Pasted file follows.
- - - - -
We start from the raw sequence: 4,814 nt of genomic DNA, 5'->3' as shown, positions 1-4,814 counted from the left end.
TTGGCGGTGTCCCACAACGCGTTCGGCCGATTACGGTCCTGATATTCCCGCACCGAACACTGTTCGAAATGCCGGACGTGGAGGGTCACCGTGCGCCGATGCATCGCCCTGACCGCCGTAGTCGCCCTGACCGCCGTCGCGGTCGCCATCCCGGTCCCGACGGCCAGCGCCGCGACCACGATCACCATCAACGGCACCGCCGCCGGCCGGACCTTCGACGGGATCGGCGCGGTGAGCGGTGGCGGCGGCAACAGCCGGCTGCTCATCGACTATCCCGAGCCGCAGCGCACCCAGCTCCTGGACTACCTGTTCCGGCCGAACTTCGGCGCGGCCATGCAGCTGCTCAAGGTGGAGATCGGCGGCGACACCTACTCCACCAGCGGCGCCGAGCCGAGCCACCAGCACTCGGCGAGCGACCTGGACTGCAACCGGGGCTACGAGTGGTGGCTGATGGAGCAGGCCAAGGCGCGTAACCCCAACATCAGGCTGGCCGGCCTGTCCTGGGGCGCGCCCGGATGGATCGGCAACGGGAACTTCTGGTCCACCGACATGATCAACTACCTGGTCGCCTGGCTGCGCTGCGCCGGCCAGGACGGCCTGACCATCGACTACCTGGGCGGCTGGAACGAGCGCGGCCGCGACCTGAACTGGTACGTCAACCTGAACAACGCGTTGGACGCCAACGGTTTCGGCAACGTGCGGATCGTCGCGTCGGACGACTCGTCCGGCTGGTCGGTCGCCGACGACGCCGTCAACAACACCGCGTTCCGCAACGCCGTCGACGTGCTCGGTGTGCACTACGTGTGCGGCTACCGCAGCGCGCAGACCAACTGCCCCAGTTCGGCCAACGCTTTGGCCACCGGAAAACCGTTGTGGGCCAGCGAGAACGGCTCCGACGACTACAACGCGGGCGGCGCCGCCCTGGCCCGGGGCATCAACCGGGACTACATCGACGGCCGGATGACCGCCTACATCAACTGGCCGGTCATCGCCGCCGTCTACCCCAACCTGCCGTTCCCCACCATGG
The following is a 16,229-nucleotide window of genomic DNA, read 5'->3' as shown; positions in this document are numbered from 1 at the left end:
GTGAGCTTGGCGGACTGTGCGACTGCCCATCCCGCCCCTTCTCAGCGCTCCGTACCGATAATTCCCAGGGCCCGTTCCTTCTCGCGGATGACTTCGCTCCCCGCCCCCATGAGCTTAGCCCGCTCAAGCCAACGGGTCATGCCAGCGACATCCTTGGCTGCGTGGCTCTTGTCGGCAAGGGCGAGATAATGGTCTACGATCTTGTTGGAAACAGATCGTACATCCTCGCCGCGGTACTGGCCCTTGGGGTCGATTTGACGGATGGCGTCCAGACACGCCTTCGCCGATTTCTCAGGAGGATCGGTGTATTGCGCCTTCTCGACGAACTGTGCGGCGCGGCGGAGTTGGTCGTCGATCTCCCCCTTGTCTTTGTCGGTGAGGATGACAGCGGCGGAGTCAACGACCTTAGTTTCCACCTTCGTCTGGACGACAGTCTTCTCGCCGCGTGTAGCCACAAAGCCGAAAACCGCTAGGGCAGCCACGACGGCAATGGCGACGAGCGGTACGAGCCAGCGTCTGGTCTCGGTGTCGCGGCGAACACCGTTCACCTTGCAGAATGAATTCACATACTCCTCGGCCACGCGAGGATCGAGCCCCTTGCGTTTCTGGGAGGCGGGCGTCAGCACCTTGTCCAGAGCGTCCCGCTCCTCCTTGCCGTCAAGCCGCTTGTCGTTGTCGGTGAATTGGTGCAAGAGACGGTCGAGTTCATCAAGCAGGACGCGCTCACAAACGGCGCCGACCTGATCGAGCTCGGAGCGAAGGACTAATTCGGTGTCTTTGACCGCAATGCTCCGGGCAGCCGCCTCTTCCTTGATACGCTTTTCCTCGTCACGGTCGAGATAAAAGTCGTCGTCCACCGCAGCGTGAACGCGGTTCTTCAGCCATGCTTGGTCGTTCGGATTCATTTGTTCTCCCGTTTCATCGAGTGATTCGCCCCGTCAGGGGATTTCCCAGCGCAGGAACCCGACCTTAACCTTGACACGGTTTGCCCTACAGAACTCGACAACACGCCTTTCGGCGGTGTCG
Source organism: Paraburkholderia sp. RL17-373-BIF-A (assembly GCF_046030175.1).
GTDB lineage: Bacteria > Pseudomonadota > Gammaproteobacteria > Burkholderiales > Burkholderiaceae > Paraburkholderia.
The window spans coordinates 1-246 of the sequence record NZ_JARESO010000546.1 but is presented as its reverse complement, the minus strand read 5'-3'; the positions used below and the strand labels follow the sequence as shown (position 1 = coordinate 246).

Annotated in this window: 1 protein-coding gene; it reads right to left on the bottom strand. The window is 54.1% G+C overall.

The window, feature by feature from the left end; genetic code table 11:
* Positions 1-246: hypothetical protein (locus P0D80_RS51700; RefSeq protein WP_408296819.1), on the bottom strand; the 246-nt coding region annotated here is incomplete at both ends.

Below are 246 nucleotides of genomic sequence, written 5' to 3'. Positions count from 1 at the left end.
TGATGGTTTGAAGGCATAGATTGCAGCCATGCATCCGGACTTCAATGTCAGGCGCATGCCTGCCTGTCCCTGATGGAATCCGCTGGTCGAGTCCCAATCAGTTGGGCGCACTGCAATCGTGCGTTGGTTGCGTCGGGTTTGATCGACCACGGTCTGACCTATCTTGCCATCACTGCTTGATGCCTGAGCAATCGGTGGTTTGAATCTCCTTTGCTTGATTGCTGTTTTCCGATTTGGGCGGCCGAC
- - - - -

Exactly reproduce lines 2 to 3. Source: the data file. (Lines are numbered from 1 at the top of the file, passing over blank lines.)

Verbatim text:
TTGGCGGTGTCCCACAACGCGTTCGGCCGATTACGGTCCTGATATTCCCGCACCGAACACTGTTCGAAATGCCGGACGTGGAGGGTCACCGTGCGCCGATGCATCGCCCTGACCGCCGTAGTCGCCCTGACCGCCGTCGCGGTCGCCATCCCGGTCCCGACGGCCAGCGCCGCGACCACGATCACCATCAACGGCACCGCCGCCGGCCGGACCTTCGACGGGATCGGCGCGGTGAGCGGTGGCGGCGGCAACAGCCGGCTGCTCATCGACTATCCCGAGCCGCAGCGCACCCAGCTCCTGGACTACCTGTTCCGGCCGAACTTCGGCGCGGCCATGCAGCTGCTCAAGGTGGAGATCGGCGGCGACACCTACTCCACCAGCGGCGCCGAGCCGAGCCACCAGCACTCGGCGAGCGACCTGGACTGCAACCGGGGCTACGAGTGGTGGCTGATGGAGCAGGCCAAGGCGCGTAACCCCAACATCAGGCTGGCCGGCCTGTCCTGGGGCGCGCCCGGATGGATCGGCAACGGGAACTTCTGGTCCACCGACATGATCAACTACCTGGTCGCCTGGCTGCGCTGCGCCGGCCAGGACGGCCTGACCATCGACTACCTGGGCGGCTGGAACGAGCGCGGCCGCGACCTGAACTGGTACGTCAACCTGAACAACGCGTTGGACGCCAACGGTTTCGGCAACGTGCGGATCGTCGCGTCGGACGACTCGTCCGGCTGGTCGGTCGCCGACGACGCCGTCAACAACACCGCGTTCCGCAACGCCGTCGACGTGCTCGGTGTGCACTACGTGTGCGGCTACCGCAGCGCGCAGACCAACTGCCCCAGTTCGGCCAACGCTTTGGCCACCGGAAAACCGTTGTGGGCCAGCGAGAACGGCTCCGACGACTACAACGCGGGCGGCGCCGCCCTGGCCCGGGGCATCAACCGGGACTACATCGACGGCCGGATGACCGCCTACATCAACTGGCCGGTCATCGCCGCCGTCTACCCCAACCTGCCGTTCCCCACCATGG
The following is a 16,229-nucleotide window of genomic DNA, read 5'->3' as shown; positions in this document are numbered from 1 at the left end: